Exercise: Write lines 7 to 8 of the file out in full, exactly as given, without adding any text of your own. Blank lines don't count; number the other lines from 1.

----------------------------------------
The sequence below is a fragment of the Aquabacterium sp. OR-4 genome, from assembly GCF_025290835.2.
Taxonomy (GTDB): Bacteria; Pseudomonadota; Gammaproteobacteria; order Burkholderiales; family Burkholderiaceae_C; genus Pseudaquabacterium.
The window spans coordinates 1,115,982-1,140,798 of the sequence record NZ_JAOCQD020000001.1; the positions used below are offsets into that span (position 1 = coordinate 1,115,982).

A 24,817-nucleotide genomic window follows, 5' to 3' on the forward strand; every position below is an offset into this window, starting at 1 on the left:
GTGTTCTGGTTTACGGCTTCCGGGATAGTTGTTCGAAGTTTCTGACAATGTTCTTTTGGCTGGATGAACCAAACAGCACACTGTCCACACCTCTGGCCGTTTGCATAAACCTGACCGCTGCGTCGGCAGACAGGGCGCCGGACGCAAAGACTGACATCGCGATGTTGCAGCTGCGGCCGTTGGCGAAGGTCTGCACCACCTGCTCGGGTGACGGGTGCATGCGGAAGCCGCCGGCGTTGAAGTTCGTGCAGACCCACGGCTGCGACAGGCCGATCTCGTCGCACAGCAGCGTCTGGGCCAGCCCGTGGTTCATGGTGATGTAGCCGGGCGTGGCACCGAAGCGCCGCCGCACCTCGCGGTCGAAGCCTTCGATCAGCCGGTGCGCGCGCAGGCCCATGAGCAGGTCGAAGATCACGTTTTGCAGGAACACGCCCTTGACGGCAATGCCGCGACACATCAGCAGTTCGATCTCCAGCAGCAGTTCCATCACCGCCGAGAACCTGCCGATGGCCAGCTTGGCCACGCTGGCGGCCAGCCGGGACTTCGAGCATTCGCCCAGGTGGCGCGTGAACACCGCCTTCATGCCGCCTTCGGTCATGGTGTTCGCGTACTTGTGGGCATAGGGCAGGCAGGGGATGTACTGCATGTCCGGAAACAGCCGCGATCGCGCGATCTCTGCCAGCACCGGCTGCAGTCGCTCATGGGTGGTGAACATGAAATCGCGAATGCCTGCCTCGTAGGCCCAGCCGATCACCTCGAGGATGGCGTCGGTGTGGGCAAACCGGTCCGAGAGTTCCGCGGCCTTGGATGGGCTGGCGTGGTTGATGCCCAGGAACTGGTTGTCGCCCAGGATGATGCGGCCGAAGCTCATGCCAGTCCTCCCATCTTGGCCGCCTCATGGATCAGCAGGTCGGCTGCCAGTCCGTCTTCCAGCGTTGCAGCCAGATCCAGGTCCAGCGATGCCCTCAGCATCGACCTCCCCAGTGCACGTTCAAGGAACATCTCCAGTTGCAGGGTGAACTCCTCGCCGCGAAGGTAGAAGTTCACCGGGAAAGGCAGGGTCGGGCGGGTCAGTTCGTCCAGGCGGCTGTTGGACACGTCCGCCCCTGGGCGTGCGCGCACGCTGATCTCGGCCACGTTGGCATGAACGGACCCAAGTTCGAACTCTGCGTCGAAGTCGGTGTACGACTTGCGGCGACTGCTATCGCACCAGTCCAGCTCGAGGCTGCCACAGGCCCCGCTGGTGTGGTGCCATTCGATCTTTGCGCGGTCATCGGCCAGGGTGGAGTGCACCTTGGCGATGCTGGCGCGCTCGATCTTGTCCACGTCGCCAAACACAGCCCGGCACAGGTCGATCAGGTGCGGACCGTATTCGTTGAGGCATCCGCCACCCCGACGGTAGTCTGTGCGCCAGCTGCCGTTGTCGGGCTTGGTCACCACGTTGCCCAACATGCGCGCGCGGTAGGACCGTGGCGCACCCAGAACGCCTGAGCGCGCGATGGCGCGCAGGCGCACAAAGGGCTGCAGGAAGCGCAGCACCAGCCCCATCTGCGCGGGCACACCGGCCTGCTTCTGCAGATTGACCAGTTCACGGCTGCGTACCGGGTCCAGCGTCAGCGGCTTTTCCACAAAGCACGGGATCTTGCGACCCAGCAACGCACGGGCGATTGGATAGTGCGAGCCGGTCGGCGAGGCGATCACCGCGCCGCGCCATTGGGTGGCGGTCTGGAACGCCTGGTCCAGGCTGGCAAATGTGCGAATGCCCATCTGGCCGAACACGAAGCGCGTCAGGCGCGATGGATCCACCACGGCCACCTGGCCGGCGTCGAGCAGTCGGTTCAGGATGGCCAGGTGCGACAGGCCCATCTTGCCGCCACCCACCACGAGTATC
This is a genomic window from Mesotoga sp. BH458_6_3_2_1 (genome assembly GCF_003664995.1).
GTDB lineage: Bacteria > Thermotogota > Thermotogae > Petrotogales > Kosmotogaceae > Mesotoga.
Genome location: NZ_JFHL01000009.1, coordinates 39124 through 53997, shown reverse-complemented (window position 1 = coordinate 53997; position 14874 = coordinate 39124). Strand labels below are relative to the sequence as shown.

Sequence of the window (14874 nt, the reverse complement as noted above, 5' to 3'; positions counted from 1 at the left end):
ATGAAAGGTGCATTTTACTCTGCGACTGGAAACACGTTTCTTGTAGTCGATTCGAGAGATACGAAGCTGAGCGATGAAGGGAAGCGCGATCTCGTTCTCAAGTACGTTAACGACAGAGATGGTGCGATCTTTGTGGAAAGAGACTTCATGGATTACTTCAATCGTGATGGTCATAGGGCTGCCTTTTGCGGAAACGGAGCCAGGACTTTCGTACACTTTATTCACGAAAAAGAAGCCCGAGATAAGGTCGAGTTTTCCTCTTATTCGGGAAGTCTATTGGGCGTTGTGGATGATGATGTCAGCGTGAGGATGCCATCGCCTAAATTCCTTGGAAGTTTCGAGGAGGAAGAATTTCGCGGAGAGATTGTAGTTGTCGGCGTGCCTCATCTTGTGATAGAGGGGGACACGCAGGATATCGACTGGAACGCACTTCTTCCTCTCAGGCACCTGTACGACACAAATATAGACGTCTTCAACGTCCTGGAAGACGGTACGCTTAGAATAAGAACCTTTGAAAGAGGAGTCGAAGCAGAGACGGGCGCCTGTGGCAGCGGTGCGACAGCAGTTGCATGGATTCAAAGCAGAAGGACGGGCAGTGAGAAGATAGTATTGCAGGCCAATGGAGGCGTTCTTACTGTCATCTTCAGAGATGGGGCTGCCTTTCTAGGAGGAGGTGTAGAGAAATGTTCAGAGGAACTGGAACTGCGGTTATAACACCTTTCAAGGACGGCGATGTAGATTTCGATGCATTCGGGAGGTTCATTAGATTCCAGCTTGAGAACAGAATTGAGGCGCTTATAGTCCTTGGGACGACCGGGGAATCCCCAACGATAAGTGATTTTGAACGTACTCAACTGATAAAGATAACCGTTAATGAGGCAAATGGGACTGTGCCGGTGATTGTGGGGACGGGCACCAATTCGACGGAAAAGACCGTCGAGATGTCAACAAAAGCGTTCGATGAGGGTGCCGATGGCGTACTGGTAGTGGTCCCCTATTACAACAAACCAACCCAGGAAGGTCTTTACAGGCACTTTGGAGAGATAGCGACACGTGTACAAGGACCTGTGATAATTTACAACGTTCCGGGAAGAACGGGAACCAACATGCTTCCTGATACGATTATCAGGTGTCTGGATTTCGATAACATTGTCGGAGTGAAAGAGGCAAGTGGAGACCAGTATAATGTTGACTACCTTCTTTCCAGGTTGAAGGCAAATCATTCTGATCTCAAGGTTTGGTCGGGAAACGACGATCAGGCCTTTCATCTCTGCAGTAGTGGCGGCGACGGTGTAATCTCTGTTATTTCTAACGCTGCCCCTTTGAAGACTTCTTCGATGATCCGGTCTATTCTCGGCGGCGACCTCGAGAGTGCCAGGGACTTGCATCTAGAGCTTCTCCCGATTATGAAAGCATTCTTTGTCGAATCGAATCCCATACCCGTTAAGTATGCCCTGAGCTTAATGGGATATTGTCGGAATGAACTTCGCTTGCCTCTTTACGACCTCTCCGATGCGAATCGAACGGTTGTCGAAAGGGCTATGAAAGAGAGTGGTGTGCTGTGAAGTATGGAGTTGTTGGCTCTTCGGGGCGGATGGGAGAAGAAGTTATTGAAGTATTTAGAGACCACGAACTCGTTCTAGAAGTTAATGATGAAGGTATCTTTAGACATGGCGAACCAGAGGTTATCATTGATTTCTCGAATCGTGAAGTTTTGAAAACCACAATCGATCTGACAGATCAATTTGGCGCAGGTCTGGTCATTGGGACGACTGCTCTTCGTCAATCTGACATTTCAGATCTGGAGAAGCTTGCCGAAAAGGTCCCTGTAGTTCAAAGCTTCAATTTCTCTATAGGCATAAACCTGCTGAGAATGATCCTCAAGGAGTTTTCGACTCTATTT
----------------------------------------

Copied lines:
GTDB lineage: Bacteria > Thermotogota > Thermotogae > Petrotogales > Kosmotogaceae > Mesotoga.
Genome location: NZ_JFHL01000009.1, coordinates 39124 through 53997, shown reverse-complemented (window position 1 = coordinate 53997; position 14874 = coordinate 39124). Strand labels below are relative to the sequence as shown.